Sunday, June 21, 2009

Ballad of Bordeaux Jail

                  Remember when they wrote a tongue in cheek song for Montreal's notorious Lucien Rivard

Here's the words:

Anne-Marie Fauteux (1965)

The warden sat at sundown,
A busy day was o’er,
He’d just lit up a fat cigar,
When a knock came at the door.

“Entrez, entrez !” the warden cried,
“La porte she is ajar !”
And who walked in, to his surprise,
But Big-Wheel, Lou Rivard !

“How come, Big-Wheel, you promenade,
It’s curfew-time, n’est-ce pas ?
I warning you to prenez-garde,
Before you break the law !”

“Pardonnez-moi mon capitane,
I did not stop to think,
But with your kind permission,
I would like to hose the rink.”

“To hose the rink ? Why sacre-bleu,
You must be wan big fool !
The rink my friend she’s beaucoup d’eau,
Like outdoor swimming pool !”

Now Rivard, like the quick brown fox,
Who must outwit the hound,
He senses with his gambler’s ken,
That he is gaining ground.

“It’s true Monsieur that ce matin,
The rink was soft like slop,
Regardez – since après-midi,
The temperature go plop !”

“C’est vrai, fait chaud from where you sit,
Across the great divide,
But where I stand I feel a draft,
Bébé it’s cold outside !”

“Eh bien, voilà, go get the hose,
Permission you obtain,
Like my new boss, Claude Wagner say,
We must be more humane.”

“Merci Monsieur, au revoir, adieu,
Light up your cold cigar,
I will not bother you again,
Exit Lucien Rivard ! !”

“Exit ! Exit !” the warden muse,
“He make the big joke, no ?
Quelle difference, he safe behind
The walls of old Bordeaux !”

One hour she pass, the warden doze,
Then bingo, tout de suite,
The sirens wail, the guards aussi,
There’s panic in the street ! !

The warden freeze – like paralyze,
The joke he get trop tard,
“Certainement, mon dieu, c’est ça,
The hose – the rink – Rivard ! ! ! “

Trop tard ! He stagger to his feet,
No need to ask pourquoi,
“Certainement – mon dieu – c’est ça,
Lucien Rivard s’en va ! !”

He cry, Monsieur the warden,
Enfin he see it all,
Big hose not for the rink by gar,
Big hose for over wall ! !

He grind his teeth, he pull his hairs,
He’ll never smile again,
As he implore, encore, — encore –


The search goes on relentless,
Through valley, hill and dell,
They seek him here, they seek him there,
That Gallic Pimpernel.

For years to come in Crooksville,
They’ll tell the epic tale,
How Rivard left his footprints,
On the walls of Bordeaux Jail.


robert jomphe said...

At the time of this escape I was working at the Toronto Dominion at Peel and St-Catherine I had to look in the basements in these carboard boxes for 30 years of cheques in the name Of Marie Rivard. The rubber bands would desintegrate and the cheques smelled musky. That is why I still remember her name today. Oh yeah it made be late for beer.

David Flood said...

First Job and probably worst was i the same branch frrom August 1964 to November 1964. Unfriendly snootyaccountants (mostly), virtually no training. Largest account - Guarantee Pure Milk... Hogg family.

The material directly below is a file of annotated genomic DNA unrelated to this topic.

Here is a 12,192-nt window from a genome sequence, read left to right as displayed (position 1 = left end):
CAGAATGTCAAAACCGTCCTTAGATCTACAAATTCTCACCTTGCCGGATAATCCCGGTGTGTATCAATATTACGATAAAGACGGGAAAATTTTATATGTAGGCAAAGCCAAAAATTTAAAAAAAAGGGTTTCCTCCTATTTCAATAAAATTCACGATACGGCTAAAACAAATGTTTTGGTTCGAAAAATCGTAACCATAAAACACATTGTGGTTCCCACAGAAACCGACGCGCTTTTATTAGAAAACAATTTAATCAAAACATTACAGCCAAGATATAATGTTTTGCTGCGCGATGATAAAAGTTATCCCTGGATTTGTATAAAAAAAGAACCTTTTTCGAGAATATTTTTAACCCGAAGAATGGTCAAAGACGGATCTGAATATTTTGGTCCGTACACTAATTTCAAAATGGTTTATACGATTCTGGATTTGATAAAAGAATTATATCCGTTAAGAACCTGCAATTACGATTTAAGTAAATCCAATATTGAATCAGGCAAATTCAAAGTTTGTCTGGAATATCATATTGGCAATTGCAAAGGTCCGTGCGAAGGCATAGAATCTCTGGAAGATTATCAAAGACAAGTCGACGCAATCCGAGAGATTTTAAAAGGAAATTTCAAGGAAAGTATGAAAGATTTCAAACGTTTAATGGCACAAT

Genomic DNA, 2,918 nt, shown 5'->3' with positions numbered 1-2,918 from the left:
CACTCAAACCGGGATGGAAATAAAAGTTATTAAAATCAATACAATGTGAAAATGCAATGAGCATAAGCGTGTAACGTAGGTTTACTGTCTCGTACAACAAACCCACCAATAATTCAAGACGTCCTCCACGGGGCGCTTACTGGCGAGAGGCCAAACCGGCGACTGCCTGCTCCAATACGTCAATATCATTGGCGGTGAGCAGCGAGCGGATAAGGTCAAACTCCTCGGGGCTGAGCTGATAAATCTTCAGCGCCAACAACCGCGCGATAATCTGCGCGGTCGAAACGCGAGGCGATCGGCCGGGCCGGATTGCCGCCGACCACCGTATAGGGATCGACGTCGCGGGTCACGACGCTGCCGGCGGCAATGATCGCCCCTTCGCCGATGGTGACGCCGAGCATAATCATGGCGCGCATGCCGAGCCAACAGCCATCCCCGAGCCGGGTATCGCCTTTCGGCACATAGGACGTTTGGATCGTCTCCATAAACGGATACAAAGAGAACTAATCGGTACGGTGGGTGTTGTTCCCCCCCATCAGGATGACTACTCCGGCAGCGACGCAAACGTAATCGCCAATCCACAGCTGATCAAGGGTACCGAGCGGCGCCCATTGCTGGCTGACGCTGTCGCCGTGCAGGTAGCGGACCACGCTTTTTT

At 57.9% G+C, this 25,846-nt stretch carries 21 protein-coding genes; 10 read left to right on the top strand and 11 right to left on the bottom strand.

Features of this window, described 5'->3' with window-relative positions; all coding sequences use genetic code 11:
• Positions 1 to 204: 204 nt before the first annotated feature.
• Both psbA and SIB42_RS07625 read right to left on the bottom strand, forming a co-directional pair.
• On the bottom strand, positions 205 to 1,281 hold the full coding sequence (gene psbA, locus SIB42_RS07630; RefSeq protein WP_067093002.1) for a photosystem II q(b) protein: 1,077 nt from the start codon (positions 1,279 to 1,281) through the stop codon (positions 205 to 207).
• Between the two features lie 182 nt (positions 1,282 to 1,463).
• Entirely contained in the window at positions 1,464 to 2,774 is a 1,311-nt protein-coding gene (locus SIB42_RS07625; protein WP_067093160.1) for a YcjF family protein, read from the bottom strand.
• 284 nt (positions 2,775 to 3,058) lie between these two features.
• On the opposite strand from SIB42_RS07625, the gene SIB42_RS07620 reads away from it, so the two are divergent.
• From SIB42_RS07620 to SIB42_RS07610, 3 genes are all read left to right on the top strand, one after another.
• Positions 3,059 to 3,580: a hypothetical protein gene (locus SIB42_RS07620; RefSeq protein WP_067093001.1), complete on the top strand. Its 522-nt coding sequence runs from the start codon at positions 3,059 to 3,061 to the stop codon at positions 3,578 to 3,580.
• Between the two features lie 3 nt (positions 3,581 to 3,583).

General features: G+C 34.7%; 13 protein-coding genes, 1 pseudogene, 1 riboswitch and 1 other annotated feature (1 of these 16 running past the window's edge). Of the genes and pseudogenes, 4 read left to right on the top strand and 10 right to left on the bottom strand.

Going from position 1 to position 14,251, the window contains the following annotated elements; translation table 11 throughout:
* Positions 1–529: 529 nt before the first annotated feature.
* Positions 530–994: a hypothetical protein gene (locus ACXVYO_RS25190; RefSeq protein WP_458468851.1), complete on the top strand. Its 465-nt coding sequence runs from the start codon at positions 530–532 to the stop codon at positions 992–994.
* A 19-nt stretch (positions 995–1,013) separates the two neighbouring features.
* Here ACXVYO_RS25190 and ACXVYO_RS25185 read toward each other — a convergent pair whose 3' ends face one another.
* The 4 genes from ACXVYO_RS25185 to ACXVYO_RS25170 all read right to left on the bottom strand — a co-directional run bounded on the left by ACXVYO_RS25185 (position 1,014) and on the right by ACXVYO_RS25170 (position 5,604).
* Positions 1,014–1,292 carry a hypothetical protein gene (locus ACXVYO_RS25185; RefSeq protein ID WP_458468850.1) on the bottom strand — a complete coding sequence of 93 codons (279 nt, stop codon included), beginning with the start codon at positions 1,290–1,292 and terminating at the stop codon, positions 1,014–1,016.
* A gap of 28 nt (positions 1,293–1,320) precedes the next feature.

Had to pick up those damn cancelled cheques by bus every morning early and drop them off in old Montreal area and drop off new ones at night -took hours in traffic.The lunch lady was nice though.

robert jomphe said...

Hey sounds like you were there at same time as me the big boss was JKHeap first teller was a redhead I can't remember her name one of the accountants was Tommy Boyd another teller was Paul Corlett whos's father was a big big boss at TD. At 3 0'closk the cokes and the flasks came out. I had to deliver the damn checks at night. At the time there was a fire across st-catherine and some thief robbed the teller at the bank of Montral in the commotion, I also remember that A&W had a promotion for hamburgers that said "Bon happy tits" (that's a french ponunciation) Another guy was Geatan who was a drummer for JB and the Playboys at one time. At my cash the best customer was Jean who was the bookeeper for the Esquire. Where I was a regular customer

David Flood said...

You probably had to deliver the cheques because I got fired for constantly delivering them late in the morning. I don't remember any of the names except the friendly accountant was a French guy who was the only one to treat me well. The head accountant I believe had a bit of a UK accent and was an ass. (Hope it wasn't you). The guard was a large older guy also nice. I was the coin teller that sorted all the coins that came in every day from GPMil moslt were louse. Learned to hand roll coins real well. Insurance dictated that the last teller (Me) had to have a gun in his drawer. I don't think it would have worked it was so old and cruddy. I was told NEVER to touch it if anything happened That instruction was not me. With all the bank robberies at that time in Montreal I was always nervous as I was immediately in front of the side door.....

robert jomphe said...

I remember that the gun was filthy also. The accountants were probably hungover I know I was. I was first a gopher then a teller I didn't stay long either I got a job at CN much better pay. I do remember however the fantastic cinnamon buns in tha little coffee shop in Dominion square that I miss.

Pam Hyde Soltesz said...

I remember my Dad reading that poem to me as a little girl! WOW - talk about time travel...!! LOL